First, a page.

Program on Cancer Genetics and Epigenetics
The Burnham Institute for Medical Research
10901 North Torrey Pines Roads
La Jolla, CA 92037
The molecular clock hypothesis was proposed 45 years ago to explain the remarkable molecular evolution phenomenon that sister species are roughly equally distant to an outgroup. The hypothesis predicts that ancient specimens cannot possibly be more distant to an outgroup than extant sister species are. However, my analysis of the published DNA/peptide sequences of fossil specimens of extinct species contradicts this prediction. Neanderthals are significantly more distant to chimpanzees and gorillas than modern humans are. Dinosaurs are significantly more distant to frogs than extant birds are. Mastodons are significantly more distant to opossums than other placental mammals are.
Ancient fossil specimens can be used to test the molecular clock hypothesis or the Darwinian gradual mutation model. The hypothesis predicts that ancient specimens cannot possibly be more distant to an outgroup than extant sister species are. They should be either equally related or more related to an outgroup than extant sister species are, because they have had less time to accumulate mutations. Extant humans and chimpanzees are equally distant to the outgroup gorillas. Ancient fossil specimens of humans cannot possibly be more distant to gorillas than extant chimpanzees are, if the molecular clock hypothesis is true.
I first analyzed the published DNA sequences of Neanderthals. Neanderthals are a group of extinct hominids that inhabited Europe and western Asia from about 400,000 to 30,000 years ago. Analysis of molecular genetic variation in the mitochondrial and nuclear genomes of living human populations have generally supported the view that Neanderthals were completely replaced by modern humans without contributing any genes (Armour et al., 1996; Hammer et al., 1998; Stringer and Andrews, 1988; Tishkoff et al., 1996; Vigilant et al., 1991). However, these analysis rely on assumptions whose validity has been questioned (Templeton, 1992; Wolpoff, 1989). In contrast to the replacement model, the multiregional model that is largely based on fossil evidence suggests that Neanderthals were the ancestors of modern Europeans (Wolpoff et al., 2000). Influenced by the gradual mutation model of speciation, sequence analysis of Neanderthal DNAs are commonly thought to represent the best approach to resolve the issue of whether Neanderthals contributed some genes to modern humans. In 1997, a segment of the mitochondrial DNA (mtDNA) of Neanderthals was sequenced and was found to be distinct from modern humans (Krings et al., 1997). Subsequently, mtDNA sequences have been retrieved from eleven additional Neanderthal specimens. Although some of these sequences are extremely short, they are all more closely related to one another than to modern human mtDNAs (Orlando et al., 2006). This fact has been interpreted to mean that Neanderthals contributed no mtDNA to present-day humans. Recently, the Neanderthal nuclear genomic DNAs have been sequenced (Green et al., 2006; Noonan et al., 2006). The data however suggests that there may be some degree of gene flow between modern humans and Neanderthals (Green et al., 2006).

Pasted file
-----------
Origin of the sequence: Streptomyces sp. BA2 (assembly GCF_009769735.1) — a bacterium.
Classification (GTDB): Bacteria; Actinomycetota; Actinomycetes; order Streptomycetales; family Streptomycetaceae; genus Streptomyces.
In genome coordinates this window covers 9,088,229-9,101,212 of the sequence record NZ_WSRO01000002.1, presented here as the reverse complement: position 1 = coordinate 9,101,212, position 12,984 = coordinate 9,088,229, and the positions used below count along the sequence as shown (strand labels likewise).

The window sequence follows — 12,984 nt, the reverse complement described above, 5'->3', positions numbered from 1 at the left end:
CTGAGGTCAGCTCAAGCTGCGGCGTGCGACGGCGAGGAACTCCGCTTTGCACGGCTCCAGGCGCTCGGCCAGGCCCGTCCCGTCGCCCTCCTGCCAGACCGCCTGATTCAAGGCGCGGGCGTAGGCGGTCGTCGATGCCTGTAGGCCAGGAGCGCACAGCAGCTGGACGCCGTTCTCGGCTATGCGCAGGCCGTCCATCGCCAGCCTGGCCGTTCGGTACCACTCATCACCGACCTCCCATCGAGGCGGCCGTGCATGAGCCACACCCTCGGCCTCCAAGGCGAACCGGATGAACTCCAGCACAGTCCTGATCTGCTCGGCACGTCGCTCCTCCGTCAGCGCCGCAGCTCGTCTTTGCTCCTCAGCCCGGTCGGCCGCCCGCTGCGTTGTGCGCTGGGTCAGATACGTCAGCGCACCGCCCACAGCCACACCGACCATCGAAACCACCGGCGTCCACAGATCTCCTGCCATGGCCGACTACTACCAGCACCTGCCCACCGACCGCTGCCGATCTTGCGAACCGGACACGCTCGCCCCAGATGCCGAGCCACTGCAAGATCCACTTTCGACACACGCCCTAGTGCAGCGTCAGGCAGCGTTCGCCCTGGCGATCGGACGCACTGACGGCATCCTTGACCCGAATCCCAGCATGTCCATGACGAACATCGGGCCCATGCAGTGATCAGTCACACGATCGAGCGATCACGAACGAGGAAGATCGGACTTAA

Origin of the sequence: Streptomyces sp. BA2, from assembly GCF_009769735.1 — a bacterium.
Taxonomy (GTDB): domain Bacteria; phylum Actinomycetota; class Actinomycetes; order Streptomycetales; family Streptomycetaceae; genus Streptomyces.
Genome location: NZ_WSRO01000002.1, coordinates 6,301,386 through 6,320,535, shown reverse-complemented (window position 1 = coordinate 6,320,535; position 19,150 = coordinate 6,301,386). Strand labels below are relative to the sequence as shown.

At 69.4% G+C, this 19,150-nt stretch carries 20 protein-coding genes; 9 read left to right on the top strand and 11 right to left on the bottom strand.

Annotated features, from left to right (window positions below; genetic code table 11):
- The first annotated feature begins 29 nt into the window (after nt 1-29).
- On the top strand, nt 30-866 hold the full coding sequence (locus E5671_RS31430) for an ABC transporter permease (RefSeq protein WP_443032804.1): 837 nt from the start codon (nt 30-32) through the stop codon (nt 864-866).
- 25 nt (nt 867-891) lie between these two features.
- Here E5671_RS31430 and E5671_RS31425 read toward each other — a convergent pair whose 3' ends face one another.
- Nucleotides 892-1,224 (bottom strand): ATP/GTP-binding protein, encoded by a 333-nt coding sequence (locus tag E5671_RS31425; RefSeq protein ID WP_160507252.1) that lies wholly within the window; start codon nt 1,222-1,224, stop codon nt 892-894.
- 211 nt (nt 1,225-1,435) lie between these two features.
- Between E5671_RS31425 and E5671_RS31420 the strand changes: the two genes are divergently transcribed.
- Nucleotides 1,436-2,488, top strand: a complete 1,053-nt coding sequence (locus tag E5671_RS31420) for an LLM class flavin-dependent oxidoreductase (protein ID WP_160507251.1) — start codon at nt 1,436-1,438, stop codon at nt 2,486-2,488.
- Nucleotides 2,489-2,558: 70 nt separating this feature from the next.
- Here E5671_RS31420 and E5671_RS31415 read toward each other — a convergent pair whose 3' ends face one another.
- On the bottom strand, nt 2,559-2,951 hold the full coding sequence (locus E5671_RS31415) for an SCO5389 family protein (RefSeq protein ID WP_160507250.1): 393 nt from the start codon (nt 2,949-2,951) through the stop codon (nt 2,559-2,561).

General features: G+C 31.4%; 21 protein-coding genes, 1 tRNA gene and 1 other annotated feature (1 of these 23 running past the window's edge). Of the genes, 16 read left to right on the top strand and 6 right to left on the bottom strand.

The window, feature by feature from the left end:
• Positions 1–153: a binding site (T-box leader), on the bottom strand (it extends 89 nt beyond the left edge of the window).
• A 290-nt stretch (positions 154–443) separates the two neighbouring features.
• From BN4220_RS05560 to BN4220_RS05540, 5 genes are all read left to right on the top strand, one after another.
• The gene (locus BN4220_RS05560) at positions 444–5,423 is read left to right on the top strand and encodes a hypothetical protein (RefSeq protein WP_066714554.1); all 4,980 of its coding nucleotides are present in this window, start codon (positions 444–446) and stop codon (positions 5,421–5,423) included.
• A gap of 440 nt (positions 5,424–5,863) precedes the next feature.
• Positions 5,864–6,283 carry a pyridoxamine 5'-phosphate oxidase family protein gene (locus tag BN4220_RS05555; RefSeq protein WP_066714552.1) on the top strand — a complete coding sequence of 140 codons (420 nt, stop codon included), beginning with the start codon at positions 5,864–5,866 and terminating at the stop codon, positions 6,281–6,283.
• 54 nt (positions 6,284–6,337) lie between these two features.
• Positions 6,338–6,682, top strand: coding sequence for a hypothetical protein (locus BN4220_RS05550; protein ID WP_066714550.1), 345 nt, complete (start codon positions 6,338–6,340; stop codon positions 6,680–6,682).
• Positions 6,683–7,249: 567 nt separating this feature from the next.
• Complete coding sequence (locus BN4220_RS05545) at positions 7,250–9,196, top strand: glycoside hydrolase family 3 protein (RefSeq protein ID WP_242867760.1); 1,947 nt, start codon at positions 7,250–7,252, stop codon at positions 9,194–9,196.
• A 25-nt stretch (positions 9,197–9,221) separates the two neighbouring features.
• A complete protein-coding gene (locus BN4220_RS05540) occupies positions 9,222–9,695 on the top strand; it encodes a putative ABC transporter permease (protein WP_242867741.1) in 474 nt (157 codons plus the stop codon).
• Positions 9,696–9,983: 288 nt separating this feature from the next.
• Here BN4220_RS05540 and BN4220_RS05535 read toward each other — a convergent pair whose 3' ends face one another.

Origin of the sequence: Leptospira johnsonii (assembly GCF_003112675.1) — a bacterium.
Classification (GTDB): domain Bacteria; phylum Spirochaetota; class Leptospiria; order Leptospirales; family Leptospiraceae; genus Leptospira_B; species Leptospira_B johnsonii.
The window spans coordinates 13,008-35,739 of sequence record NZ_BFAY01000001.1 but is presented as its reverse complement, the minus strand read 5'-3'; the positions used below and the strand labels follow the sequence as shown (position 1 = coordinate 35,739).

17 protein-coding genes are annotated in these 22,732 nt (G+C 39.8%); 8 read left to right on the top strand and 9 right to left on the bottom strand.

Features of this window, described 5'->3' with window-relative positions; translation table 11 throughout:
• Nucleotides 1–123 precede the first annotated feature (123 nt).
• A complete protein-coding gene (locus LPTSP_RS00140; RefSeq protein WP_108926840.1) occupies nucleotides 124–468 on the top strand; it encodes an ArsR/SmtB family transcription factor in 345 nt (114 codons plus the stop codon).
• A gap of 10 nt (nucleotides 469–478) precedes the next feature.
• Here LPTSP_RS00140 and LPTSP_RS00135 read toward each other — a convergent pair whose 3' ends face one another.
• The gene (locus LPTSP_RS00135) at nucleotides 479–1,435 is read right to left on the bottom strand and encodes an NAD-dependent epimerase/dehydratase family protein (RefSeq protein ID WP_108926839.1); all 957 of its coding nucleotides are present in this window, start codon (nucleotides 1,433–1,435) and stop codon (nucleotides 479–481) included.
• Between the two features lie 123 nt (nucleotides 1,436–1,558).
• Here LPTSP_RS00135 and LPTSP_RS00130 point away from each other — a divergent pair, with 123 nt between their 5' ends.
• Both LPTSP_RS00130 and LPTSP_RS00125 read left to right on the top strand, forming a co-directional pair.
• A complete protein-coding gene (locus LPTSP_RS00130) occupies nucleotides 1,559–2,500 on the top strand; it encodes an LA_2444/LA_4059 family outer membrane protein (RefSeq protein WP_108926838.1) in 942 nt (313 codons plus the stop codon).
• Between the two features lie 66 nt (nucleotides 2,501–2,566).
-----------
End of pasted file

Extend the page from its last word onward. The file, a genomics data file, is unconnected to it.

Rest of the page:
If Neanderthals were alive today, they and living modern human would be equally distant from the outgroup chimpanzees. If the gradual molecular clock hypothesis is true, ancient Neanderthals of 40,000-100,000 years ago cannot possibly be significantly more distant to chimpanzees than extant humans are. I first examined five published Neanderthal mitochondrial hyper-variable region I sequences that are longer than 300 nucleotides. By searching against all chimpanzee sequences (1000 sequences) in the NCBI database, the average similarity score between Neanderthal and chimpanzee is 235 for the most related and 63 for the least related. For each Neanderthal sequence, I selected a closely related human sequence of equal length and used it to search the chimpanzee sequences. The average score between human and chimpanzee is 269 for the most related and 74 for the least related. I also determined the relationship with chimpanzees for five African tribes and six Australian DNAs of 8000-60000 years old. All of these show higher similarities with chimpanzees than the Neanderthals do, although ancient Australian DNAs seem to be slightly more distant to chimpanzees than living humans do. So, modern human DNAs are more related to chimpanzees than the Neanderthals are.
I next studied the statistical significance of this finding. If the finding represents random noise of sequence comparisons, it should be easy to find some human sample sequences that show less identity with chimpanzees than Neanderthals do. I examined 11 Neanderthal hyper-variable region 1 sequences ranging in size from 31 bp to 379 bp. For each of these sequences, I identified a distinct modern human sequence of equal length that shows the highest identity with the Neanderthal sequence. These Neanderthal-like sequences have the best chance of being equally related to chimpanzees as the Neanderthals are. They are all more distant to chimpanzees than the Cambridge Reference sequence of human mitochondrial DNA. They are in fact more distant to chimpanzees than other human sequences that are less similar to Neanderthals. For example, for the first reported Neanderthal sequence AF011222 (379 bp), the most closely related human sequence is AY957203 (94% identity) and the least related is AY210529 (90% identity). But AY957203 is more distant to chimpanzees than AY210529 is.